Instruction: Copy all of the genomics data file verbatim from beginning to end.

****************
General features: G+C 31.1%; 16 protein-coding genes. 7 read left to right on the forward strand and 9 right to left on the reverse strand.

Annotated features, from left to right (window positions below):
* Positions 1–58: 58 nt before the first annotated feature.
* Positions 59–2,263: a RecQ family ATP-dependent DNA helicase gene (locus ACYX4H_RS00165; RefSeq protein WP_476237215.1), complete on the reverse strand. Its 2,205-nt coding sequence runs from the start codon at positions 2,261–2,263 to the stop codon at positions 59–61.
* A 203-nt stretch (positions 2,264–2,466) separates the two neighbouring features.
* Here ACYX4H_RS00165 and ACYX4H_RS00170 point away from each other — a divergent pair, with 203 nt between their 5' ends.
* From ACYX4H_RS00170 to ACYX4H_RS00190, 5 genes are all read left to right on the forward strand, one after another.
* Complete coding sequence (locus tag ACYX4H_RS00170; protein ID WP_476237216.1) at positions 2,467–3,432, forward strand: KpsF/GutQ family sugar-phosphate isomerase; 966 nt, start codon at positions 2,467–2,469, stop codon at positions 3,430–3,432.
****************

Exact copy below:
General features: G+C 31.1%; 16 protein-coding genes. 7 read left to right on the forward strand and 9 right to left on the reverse strand.

Annotated features, from left to right (window positions below):
* Positions 1–58: 58 nt before the first annotated feature.
* Positions 59–2,263: a RecQ family ATP-dependent DNA helicase gene (locus ACYX4H_RS00165; RefSeq protein WP_476237215.1), complete on the reverse strand. Its 2,205-nt coding sequence runs from the start codon at positions 2,261–2,263 to the stop codon at positions 59–61.
* A 203-nt stretch (positions 2,264–2,466) separates the two neighbouring features.
* Here ACYX4H_RS00165 and ACYX4H_RS00170 point away from each other — a divergent pair, with 203 nt between their 5' ends.
* From ACYX4H_RS00170 to ACYX4H_RS00190, 5 genes are all read left to right on the forward strand, one after another.
* Complete coding sequence (locus tag ACYX4H_RS00170; protein ID WP_476237216.1) at positions 2,467–3,432, forward strand: KpsF/GutQ family sugar-phosphate isomerase; 966 nt, start codon at positions 2,467–2,469, stop codon at positions 3,430–3,432.